There's a strain of logic in recent presidential campaign discourse that goes something like this: Though Barack Obama sports a modest lead over John McCain in national polling, his apparent weakness in key swing states like Pennsylvania, Ohio, and Florida could lead to a loss in the electoral college even if he wins the national popular vote by a wide margin. But his salvation could lie in picking someone from one of those states, like Pennsylvania governor Ed Rendell or Ohio governor Ted Strickland, as his running mate.
At first glance, it seems like a compelling argument. On closer inspection, though, it's fundamentally misguided--on both counts. It's highly unlikely Obama will win the popular vote while losing the electoral college--in fact, it's all but impossible unless the popular vote is exceptionally close, as it was in 2000. But, on the off-chance Obama's trouble in those states does end up looming large, history gives little reason to believe that putting Rendell or Strickland on the ticket would do much to help.
At the moment, Electoral College obsession is once again overtaking the punditocracy, so please forgive me if I'm pointing out the obvious: The Electoral College very rarely matters, and our current fixation on it is mostly a product of memories from the Bush–Gore race. Before that year, only once in American history--1888--had a candidate won a popular-vote plurality while legitimately losing the presidency in the Electoral College. (The election of 1876 doesn't count, and in 1824 the vote went to the House of Representatives.) In both 1888 and 2000, moreover, the national popular vote was extremely close--a margin of 0.8 percent and 0.5 percent, respectively.
Once the national popular-vote margin gets much greater than
that, it quickly becomes prohibitively difficult for a losing candidate to
prevail in the Electoral College. Take, for example, the oft-heard refrain that
a swing of 60,000 votes in
More importantly, though, votes don't just spontaneously
shift in one key state. A major insight
from the 2004 campaign, on the part of strategists like Bush's Matthew Dowd, is
that votes are determined less by one's physical location than by factors like
demography and lifestyle choices: A Bush voter in
As a result, any event or trend capable of producing a swing
of 60,000 votes in
For this reason, political scientists tend to discount the
likelihood of an Electoral College–popular vote split. "The consensus is
that there's a very narrow band where a split is really even possible--just a
one- or two-percent margin at most," says Daron Shaw, an Electoral College
expert at the
Granted, at the margin, Obama currently looks stronger in
some swing states (
It's always tempting to believe this election will be different--maybe Obama will prove uniquely able to win huge victories in blue states and "waste" votes cutting into McCain's margin in red states, while underperforming in battleground states. But this speculation has been wrong before. In 2000, for instance, many observers thought Bush would win the popular vote fairly easily by running up the score in the South, but would lose the Electoral College.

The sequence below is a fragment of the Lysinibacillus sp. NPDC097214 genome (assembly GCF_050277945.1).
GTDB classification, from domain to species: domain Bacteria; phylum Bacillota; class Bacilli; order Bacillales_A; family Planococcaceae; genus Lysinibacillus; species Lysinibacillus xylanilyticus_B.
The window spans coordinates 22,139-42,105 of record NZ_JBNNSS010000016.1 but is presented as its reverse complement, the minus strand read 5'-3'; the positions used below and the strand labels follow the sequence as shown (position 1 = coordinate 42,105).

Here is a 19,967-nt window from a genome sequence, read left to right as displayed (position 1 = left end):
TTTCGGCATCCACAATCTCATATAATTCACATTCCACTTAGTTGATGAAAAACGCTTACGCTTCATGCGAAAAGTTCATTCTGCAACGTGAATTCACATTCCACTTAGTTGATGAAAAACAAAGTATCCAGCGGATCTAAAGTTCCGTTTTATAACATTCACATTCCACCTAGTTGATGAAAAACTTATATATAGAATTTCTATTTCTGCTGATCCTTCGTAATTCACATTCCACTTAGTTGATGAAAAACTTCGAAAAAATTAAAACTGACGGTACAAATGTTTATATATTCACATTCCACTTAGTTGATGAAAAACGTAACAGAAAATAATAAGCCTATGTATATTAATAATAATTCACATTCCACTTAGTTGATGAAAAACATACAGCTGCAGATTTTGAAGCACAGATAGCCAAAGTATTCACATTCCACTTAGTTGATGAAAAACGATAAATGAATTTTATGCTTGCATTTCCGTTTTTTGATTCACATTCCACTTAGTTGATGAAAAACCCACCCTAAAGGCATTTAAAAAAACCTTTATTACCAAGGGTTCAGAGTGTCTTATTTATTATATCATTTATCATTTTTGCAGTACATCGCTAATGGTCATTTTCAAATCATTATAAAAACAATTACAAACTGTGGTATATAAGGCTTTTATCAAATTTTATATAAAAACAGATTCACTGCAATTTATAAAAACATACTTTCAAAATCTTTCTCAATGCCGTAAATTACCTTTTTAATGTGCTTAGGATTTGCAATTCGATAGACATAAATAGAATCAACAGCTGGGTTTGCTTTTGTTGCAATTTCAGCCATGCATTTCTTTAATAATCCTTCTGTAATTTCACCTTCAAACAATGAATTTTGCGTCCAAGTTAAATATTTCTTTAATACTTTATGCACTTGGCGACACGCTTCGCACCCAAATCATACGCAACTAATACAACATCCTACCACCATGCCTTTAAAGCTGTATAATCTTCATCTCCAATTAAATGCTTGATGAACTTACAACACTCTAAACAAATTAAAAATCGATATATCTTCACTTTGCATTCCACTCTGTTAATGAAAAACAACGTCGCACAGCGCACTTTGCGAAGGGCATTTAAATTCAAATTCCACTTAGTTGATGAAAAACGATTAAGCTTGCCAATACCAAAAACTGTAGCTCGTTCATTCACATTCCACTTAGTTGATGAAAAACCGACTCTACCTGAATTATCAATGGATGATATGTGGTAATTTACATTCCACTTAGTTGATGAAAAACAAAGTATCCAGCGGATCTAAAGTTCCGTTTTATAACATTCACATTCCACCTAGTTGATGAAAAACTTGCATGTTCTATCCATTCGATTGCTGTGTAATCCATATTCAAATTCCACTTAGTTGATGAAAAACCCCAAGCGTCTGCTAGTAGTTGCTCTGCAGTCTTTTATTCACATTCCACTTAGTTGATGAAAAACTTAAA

Needless to say, it didn't turn out that way, and, despite
breathless predictions to the contrary ("The
coming Electoral College crisis"), it probably won't this time. As in
2000, the doomsayers rely on overblown regional stereotypes and underestimate
the degree of nationalization in the electorate. If massive support from
college-educated voters and record black turnout drive up Obama's totals in
Of course, it's
certainly possible that the election will be so close as to make a split
conceivable. So Obama had better pick a Rendell or a Strickland as V.P., right?
Well, no. Summing up the work of the political scientists who have explored the
question, David W. Romero of the
There's little evidence vice presidential candidates make a
difference even in their home states. A 1989 analysis by Robert Dudley and
Ronald Rapoport in the American Journal
of Political Science found that, on average, a vice-presidential candidate
improves his ticket's performance in his home state by only a statistically
insignificant 0.3 percent. (Presidential candidates, by contrast, get a sizable
four-percent boost in their home states.) Their result has been borne out in
the years since--remember when Edwards was supposed to put
These questions are part of a larger debate in political science: Can the outcomes of presidential campaigns shift significantly as a result of campaign quirks, or are they determined largely by underlying economic and political fundamentals? For the most part, the latter view has won out--and it suggests that the Democratic nominee is headed for a relatively comfortable win. Of course, the candidacy of Barack Obama (or Hillary Clinton, for that matter) makes 2008 the first election that won't have two white male candidates, and therefore something of a historical anomaly. The race could end up being a 2000-style nail-biter--and, in that case, there's a small possibility that electoral math and running mates will make a difference. But if things do play out as they have for decades, a lot of hyperventilating pundits will have egg on their faces.